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These Yankees simply won’t give up on the season

There’s a giant hole in the stern, but they just refuse to sink.

New York Yankees v Los Angeles Angels of Anaheim Photo by Sean M. Haffey/Getty Images

Looking at the team’s 2018 numbers, the Yankees have approximately 30 bWAR on the injured list. To put it in financial terms, about $81.9 million of their $203.9 million 2019 payroll is hurt. Take a look at the Opening Day roster and compare it to the one they’ve been trotting out this week. On Monday night, I turned on the game against the Angels for a little bit and I had no idea who was wearing the Yankees uniforms.

The Yankees could field a star-studded lineup with everyone that’s gone down so far this year.

It’s peak bleak.

Yet, somehow this team has managed to stay afloat. They simply won’t go down without a fight. Don’t get me wrong, there have been many, many stupid and frustrating losses this season, but somehow they have a record over .500. I have no idea how that’s possible. It feels like this team should be Marlins’ level of bad. They’re not though, and that’s amazing.

As commenter Douglas Joslyn pointed out after Monday night’s extra inning win over the Angels:

“These patchwork Yankees have won four in a row, six of seven, and hold the MLB best record in their last ten games of 7-3 (Tied with about five teams).”

They’ve had guys step up just about everywhere. Clint Frazier is finally showing more than his “legendary” bat speed. He’s showing what made him such a prized prospect. He’s showing his promise and potential. The Yankees 7-9 hitters have apparently been among the best in baseball. It doesn’t make sense, but it’s been a pleasure to follow.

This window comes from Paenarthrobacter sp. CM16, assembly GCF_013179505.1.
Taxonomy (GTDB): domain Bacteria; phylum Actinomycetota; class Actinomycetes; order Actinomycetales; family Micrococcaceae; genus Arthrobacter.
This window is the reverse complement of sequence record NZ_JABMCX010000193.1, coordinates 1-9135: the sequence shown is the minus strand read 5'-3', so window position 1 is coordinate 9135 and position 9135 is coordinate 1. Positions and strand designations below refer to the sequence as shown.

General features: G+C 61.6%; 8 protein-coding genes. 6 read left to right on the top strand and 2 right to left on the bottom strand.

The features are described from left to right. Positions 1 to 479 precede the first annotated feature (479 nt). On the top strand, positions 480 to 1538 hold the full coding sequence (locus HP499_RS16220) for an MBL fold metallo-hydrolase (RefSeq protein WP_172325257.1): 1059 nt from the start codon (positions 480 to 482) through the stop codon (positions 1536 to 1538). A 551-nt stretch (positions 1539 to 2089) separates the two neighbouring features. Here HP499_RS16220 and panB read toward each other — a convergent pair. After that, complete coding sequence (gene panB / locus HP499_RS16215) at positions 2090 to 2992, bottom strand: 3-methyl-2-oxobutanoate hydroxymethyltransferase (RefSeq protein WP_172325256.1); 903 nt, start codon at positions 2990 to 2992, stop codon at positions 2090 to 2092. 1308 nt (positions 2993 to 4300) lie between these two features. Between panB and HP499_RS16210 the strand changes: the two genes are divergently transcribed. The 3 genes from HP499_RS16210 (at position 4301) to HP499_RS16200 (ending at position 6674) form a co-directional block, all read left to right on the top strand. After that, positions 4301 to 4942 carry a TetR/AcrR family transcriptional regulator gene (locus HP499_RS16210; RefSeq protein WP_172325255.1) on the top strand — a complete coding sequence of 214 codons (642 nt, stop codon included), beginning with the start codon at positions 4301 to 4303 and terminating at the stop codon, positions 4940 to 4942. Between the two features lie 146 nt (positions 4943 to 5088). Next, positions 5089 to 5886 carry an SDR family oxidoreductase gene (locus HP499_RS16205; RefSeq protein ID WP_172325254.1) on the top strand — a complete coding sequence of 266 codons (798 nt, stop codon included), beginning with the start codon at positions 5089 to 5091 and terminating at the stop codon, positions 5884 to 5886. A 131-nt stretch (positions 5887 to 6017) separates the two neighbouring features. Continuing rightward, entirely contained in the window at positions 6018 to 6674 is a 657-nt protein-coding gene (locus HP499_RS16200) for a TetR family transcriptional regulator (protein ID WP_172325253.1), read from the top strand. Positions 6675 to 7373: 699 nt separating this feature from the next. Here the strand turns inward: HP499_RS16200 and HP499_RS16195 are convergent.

The credit for them overachieving — that’s exactly what they’re doing — goes everywhere. The biggest round of applause has to go to the players themselves for stepping up when no one expected them to play this well. It has to go beyond that as well.

It would be easy for a team to feel defeated and broken after losing so many players, but their morale has not gone down at all. Yankees fans have complained endlessly, and rightfully so, about Aaron Boone’s in-game management at times, specifically his bullpen management. But he wasn’t brought on for that reason. He was brought on because of his ability to connect to players. I’ve said before that fans don’t know what happens behind the scenes of the clubhouse, but whatever he’s doing is working.

Lastly, credit has to go to Brian Cashman. It’s easy for us to go on about how they should have signed Bryce Harper or Manny Machado, but Hal Steinbrenner still hadn’t closed on his 14th yacht so he couldn’t risk Cashman affecting his credit report with another big purchase. Cashman had to work within the boundaries he was provided and he found talent that worked.

Per that FanGraphs article, if the Yankees keep playing the way they are, they could end up winning 94 games and the AL East. A possibility no one could fathom when they lost about 30 wins to the injured list. Fortunately (hopefully?) they won’t need to rely on overachieving for long. They should start getting healthy soon and they can ease the burden on those that have meant so much right now.

We’re going to eventually get to the trade deadline when we’ll hear a familiar “our healthy players will be our trade acquisitions” type schtick. It’ll be deserving of an eye roll and an audible groan, but there will be some truth to that. Imagine going most of the year without Giancarlo Stanton, Aaron Judge, and Gary Sanchez and then suddenly having all three of those players in your lineup?

The Yankees are a real powerhouse when healthy, they just have to cross their fingers and hope the C Squad can keep them in it until the reinforcements arrive. So far, they’ve at least shown that they won’t be going down without a fight. This ship wants so badly to sink, but these “nobodies” just refuse.